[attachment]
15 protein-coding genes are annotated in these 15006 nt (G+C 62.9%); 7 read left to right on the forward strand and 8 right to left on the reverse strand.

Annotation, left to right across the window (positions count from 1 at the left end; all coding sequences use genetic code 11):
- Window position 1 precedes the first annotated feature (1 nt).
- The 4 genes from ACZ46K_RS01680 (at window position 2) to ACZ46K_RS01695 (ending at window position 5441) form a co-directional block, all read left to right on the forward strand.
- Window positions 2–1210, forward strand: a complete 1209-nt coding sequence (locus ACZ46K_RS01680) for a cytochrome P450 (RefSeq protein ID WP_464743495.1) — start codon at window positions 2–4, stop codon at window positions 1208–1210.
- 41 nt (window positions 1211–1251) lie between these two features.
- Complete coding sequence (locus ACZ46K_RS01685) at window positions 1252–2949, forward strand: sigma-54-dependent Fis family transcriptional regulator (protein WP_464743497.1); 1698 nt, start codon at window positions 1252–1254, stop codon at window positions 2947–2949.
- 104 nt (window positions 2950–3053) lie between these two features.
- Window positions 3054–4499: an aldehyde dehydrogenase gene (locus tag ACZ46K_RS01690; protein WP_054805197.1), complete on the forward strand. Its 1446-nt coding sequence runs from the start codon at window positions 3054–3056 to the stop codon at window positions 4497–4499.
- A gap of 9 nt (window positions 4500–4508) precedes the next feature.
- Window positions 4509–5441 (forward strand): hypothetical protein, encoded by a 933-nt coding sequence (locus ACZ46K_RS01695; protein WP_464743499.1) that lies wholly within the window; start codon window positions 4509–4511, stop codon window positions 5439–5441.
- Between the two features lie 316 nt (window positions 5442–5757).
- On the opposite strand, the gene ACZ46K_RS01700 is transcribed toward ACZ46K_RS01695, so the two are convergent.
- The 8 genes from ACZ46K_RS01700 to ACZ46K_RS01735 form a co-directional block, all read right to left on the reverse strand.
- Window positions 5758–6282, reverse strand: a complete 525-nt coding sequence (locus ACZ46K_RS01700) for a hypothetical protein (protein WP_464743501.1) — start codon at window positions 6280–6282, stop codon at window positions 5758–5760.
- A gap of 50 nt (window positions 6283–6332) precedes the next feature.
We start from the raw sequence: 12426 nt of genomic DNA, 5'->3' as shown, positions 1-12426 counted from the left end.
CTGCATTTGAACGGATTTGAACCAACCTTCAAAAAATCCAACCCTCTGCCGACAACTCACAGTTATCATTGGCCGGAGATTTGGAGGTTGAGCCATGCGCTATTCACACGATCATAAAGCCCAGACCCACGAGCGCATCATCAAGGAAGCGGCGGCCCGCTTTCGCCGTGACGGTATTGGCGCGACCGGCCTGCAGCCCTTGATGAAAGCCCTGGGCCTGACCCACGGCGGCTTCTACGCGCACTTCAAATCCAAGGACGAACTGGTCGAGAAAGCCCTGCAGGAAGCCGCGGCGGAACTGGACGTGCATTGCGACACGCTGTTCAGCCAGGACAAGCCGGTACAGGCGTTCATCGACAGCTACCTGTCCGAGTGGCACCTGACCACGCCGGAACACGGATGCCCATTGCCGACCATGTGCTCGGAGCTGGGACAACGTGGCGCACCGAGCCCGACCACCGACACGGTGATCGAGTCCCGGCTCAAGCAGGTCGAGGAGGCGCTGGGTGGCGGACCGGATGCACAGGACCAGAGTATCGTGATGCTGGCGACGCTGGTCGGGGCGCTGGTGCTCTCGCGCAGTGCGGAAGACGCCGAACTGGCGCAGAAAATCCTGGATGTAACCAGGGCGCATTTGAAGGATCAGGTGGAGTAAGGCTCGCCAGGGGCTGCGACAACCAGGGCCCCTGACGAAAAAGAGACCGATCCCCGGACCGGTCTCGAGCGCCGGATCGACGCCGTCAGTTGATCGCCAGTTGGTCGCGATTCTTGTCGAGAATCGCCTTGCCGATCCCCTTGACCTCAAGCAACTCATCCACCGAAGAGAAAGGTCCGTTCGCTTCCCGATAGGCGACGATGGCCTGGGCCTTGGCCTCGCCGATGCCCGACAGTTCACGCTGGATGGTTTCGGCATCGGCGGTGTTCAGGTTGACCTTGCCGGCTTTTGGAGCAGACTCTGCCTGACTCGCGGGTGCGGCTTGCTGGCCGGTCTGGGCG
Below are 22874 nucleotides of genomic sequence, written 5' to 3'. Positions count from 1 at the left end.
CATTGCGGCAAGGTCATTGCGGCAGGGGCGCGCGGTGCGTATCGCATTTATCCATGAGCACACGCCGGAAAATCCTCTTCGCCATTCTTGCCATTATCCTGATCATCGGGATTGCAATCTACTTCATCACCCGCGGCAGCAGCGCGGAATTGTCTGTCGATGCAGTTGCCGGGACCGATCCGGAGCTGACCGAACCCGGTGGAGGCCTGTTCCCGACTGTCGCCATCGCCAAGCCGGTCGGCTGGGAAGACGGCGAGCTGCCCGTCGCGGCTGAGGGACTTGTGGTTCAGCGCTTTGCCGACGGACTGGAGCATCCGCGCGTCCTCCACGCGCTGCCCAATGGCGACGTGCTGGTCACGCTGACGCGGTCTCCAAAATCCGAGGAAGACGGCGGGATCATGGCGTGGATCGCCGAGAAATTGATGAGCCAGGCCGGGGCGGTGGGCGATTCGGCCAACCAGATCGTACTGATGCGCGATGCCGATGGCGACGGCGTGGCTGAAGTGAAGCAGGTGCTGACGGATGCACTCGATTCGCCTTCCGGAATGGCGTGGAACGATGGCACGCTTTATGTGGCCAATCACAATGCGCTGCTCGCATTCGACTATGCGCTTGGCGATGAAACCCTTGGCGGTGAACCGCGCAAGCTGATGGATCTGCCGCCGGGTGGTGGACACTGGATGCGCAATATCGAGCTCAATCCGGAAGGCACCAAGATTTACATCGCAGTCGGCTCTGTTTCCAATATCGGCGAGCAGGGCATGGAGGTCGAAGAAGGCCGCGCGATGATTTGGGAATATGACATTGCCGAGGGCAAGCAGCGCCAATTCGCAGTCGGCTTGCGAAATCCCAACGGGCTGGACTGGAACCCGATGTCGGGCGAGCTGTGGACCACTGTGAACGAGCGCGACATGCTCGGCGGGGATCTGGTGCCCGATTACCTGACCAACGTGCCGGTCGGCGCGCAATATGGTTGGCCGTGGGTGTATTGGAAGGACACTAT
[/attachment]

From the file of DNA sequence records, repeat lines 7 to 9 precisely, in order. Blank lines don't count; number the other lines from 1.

- Complete coding sequence (locus ACZ46K_RS01685) at window positions 1252–2949, forward strand: sigma-54-dependent Fis family transcriptional regulator (protein WP_464743497.1); 1698 nt, start codon at window positions 1252–1254, stop codon at window positions 2947–2949.
- 104 nt (window positions 2950–3053) lie between these two features.
- Window positions 3054–4499: an aldehyde dehydrogenase gene (locus tag ACZ46K_RS01690; protein WP_054805197.1), complete on the forward strand. Its 1446-nt coding sequence runs from the start codon at window positions 3054–3056 to the stop codon at window positions 4497–4499.